- Import cargo volume at the nation's major container ports is expected to remain “well below” last year’s levels heading into this fall, according to a Global Port Tracker report from the National Retail Federation and Hackett Associates
- The report projects that U.S. ports will oversee 10.4 million twenty-foot equivalent units in the first half of this year, falling 22.8% from 2022.
- “Consumers are still spending and retail sales are expected to increase this year, but we’re not seeing the explosive demand we saw the past two years,” NRF Vice President for Supply Chain and Customs policy Jonathan Gold said in a statement.
Economic uncertainty caused by high inflation, Federal Reserve interest rate hikes and bank failures has had an impact on trade, according to Hackett Associates founder Ben Hackett.
“Our forecast now projects a larger decline in imports in the first half of this year than we forecast last month,” Hackett said in a statement. “Our view is that imports will remain below recent levels until inflation rates and inventory surpluses are reduced.”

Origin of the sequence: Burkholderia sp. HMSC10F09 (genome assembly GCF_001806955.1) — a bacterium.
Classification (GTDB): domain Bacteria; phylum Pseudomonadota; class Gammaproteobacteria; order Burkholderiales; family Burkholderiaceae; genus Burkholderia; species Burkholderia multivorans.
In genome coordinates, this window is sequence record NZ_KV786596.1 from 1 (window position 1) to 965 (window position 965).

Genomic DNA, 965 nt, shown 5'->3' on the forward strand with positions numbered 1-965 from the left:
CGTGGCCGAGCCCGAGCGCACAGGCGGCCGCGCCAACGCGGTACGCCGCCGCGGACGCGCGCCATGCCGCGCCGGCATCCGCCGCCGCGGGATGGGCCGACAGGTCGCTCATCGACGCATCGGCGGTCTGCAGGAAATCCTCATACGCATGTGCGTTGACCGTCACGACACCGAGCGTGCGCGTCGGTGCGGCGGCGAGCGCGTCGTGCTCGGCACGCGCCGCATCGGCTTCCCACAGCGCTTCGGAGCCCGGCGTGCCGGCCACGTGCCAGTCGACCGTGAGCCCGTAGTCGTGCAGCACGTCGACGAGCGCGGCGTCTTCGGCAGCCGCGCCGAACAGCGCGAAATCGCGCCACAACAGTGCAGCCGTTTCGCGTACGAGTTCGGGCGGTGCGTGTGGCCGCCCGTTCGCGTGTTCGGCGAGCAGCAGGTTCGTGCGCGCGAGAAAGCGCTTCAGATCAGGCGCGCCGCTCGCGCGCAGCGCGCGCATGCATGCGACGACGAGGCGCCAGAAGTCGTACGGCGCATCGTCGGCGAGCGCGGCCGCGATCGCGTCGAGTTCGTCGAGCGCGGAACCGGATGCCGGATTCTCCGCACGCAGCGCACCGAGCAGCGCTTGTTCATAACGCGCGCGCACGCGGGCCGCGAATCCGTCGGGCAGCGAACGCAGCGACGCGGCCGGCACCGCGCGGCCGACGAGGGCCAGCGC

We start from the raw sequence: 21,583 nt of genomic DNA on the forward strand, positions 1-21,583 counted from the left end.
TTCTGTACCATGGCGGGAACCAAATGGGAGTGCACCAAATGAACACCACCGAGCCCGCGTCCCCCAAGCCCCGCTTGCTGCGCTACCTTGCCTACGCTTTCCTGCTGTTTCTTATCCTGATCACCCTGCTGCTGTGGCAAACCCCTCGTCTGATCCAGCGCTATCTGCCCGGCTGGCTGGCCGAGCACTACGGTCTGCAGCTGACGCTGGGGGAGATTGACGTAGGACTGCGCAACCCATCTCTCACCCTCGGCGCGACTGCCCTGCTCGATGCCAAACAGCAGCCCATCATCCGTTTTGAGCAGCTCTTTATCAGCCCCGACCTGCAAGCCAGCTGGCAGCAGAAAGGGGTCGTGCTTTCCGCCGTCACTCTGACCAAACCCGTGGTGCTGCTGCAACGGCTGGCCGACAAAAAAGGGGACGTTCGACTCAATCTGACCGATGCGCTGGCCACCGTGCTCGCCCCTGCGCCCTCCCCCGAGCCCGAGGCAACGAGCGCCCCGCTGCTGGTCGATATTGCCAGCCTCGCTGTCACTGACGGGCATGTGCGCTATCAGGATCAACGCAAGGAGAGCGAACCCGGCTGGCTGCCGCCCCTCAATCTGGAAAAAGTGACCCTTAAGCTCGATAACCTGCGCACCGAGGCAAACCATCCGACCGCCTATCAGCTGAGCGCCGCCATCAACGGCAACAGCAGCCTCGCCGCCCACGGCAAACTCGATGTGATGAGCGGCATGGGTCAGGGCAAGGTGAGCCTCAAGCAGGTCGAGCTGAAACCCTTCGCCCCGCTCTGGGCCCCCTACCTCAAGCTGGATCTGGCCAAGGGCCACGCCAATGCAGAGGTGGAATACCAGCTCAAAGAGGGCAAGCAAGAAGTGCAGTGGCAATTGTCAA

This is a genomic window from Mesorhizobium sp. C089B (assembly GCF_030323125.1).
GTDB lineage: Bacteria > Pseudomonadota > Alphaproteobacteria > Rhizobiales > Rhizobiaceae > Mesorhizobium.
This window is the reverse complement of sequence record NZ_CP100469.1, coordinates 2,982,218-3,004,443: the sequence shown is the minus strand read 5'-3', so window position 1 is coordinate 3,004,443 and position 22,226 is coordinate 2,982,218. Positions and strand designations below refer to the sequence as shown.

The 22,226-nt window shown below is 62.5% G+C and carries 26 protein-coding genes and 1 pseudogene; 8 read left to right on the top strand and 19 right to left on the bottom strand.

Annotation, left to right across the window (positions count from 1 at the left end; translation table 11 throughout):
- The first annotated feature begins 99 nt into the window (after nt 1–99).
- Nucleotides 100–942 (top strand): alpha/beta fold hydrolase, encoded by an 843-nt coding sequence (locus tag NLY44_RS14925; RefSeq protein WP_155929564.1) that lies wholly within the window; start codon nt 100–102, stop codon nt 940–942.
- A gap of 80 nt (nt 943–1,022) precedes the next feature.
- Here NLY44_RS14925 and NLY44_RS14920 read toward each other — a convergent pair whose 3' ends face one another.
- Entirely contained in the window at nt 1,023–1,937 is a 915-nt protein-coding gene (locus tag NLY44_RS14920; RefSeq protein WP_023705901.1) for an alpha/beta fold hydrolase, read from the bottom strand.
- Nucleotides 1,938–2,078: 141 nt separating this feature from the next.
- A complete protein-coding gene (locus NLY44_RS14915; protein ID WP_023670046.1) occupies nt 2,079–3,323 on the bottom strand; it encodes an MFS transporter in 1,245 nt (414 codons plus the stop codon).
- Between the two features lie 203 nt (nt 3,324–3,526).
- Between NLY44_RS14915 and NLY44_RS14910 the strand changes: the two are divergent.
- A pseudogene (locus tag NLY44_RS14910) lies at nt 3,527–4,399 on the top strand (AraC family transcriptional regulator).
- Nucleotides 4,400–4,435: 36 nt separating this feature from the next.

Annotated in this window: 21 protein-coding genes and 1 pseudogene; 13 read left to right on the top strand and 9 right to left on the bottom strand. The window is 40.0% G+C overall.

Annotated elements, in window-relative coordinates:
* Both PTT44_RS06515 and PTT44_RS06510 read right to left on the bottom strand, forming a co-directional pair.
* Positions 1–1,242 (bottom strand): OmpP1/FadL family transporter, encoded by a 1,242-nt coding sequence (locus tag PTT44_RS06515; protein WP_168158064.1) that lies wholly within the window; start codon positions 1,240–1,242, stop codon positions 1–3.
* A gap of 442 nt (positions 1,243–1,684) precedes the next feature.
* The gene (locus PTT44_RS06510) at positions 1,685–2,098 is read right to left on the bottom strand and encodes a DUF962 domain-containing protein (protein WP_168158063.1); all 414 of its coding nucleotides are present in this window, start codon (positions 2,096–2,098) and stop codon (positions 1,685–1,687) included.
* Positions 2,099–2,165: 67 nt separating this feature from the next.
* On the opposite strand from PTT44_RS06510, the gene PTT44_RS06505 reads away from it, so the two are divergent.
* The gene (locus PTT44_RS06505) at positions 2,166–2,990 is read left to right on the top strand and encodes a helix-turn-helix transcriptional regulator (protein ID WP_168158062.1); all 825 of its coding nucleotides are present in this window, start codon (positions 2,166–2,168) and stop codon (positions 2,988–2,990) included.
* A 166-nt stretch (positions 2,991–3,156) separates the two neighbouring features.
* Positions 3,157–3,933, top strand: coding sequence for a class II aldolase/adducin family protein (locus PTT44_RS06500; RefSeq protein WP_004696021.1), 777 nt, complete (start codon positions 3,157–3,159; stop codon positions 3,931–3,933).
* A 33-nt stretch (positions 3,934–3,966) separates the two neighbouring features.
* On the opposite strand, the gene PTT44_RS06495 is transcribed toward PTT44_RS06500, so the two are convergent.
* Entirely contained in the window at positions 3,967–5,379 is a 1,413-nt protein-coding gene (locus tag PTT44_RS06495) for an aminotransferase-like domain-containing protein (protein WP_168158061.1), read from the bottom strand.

Declining exports out of China also highlight a slowdown in demand for consumer goods, Hackett said. In a report released earlier this year, the NRF also pointed to inflation concerns as a cause for a decline in imports.
U.S. ports managed 1.62 million twenty-foot equivalent units in March, the latest month for which final numbers are available, down 30% from last year. The report estimates that U.S. ports will see 1.83 million twenty-foot equivalent units in May, a 23.5% drop year over year.
“Congestion at the ports has largely gone away as import levels have fallen, but other supply chain challenges remain, ranging from trucker shortages to getting empty containers back to terminals,” NRF’s Gold said. “We were pleased by recent reports of progress related to the West Coast port labor negotiations but will continue to monitor the situation closely until there is a new agreement ratified by both parties.”
Though this year’s imports are supposed to decline through September, the NRF predicted in a previous report that the gap between last year and this year will narrow over the summer.